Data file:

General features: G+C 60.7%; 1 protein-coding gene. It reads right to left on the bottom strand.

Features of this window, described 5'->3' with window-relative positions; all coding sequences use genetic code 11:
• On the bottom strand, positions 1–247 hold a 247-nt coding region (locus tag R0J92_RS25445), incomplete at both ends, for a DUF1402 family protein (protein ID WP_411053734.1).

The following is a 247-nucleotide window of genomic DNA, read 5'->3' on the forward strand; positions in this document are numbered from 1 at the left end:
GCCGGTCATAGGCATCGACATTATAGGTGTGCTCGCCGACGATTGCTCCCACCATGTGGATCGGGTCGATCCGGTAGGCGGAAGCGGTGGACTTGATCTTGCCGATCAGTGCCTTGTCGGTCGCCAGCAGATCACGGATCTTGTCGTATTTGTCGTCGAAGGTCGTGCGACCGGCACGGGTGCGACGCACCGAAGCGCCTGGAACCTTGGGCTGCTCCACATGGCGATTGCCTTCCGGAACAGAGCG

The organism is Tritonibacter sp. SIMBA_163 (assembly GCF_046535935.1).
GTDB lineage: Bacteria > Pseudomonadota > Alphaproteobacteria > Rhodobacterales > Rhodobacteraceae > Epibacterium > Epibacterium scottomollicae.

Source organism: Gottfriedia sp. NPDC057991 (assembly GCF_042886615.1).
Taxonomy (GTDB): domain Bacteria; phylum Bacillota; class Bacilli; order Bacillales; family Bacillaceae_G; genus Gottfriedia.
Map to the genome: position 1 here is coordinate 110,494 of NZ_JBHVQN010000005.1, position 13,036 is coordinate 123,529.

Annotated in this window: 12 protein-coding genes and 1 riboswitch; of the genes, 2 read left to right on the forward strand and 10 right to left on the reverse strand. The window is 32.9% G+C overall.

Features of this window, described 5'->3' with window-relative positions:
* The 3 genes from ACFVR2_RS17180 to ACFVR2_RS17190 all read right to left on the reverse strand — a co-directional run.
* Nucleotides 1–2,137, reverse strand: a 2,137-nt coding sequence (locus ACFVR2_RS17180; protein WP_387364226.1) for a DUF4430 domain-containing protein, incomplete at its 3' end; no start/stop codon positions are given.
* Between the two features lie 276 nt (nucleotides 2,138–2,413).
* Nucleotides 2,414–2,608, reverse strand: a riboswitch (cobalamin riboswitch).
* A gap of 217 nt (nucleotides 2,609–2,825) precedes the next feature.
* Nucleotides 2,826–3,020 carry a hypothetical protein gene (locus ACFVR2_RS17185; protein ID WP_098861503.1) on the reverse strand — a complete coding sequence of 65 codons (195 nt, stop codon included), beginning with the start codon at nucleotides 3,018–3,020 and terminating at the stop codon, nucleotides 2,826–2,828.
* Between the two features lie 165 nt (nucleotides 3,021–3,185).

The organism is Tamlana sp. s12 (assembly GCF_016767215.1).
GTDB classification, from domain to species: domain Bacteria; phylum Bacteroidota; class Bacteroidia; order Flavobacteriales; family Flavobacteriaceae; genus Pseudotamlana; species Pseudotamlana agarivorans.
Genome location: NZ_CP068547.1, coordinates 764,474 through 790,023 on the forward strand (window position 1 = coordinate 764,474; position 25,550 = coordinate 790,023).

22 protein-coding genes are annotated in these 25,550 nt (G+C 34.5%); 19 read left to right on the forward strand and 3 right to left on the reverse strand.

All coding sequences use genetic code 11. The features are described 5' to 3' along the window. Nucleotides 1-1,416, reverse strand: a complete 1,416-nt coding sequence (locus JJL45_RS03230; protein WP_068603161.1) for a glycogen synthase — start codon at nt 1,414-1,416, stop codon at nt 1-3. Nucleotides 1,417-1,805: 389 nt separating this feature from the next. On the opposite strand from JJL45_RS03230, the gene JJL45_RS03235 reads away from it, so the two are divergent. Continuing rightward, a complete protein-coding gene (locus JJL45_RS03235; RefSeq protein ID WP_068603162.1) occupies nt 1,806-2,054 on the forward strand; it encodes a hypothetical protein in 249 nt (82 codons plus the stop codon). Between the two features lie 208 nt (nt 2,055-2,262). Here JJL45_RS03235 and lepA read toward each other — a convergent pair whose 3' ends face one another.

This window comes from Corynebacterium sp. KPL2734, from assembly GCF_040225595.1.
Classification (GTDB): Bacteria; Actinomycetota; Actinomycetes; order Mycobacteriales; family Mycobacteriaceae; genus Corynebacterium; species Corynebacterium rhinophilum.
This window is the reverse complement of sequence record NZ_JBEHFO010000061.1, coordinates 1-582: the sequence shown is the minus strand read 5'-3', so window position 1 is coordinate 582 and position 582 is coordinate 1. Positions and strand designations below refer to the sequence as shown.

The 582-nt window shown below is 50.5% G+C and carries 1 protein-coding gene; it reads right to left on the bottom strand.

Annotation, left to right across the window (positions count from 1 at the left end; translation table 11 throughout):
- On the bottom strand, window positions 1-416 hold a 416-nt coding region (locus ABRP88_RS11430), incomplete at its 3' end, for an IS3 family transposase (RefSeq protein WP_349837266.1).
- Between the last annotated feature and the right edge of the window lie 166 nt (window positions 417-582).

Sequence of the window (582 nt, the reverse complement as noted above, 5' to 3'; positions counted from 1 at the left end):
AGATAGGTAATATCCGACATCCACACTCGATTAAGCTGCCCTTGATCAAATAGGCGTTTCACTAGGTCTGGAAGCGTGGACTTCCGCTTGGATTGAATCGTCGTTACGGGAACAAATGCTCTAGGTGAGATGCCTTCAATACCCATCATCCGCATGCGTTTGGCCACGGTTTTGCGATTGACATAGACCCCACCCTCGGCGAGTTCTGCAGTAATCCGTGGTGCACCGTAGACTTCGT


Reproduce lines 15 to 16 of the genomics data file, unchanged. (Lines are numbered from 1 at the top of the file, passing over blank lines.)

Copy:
* Between the two features lie 276 nt (nucleotides 2,138–2,413).
* Nucleotides 2,414–2,608, reverse strand: a riboswitch (cobalamin riboswitch).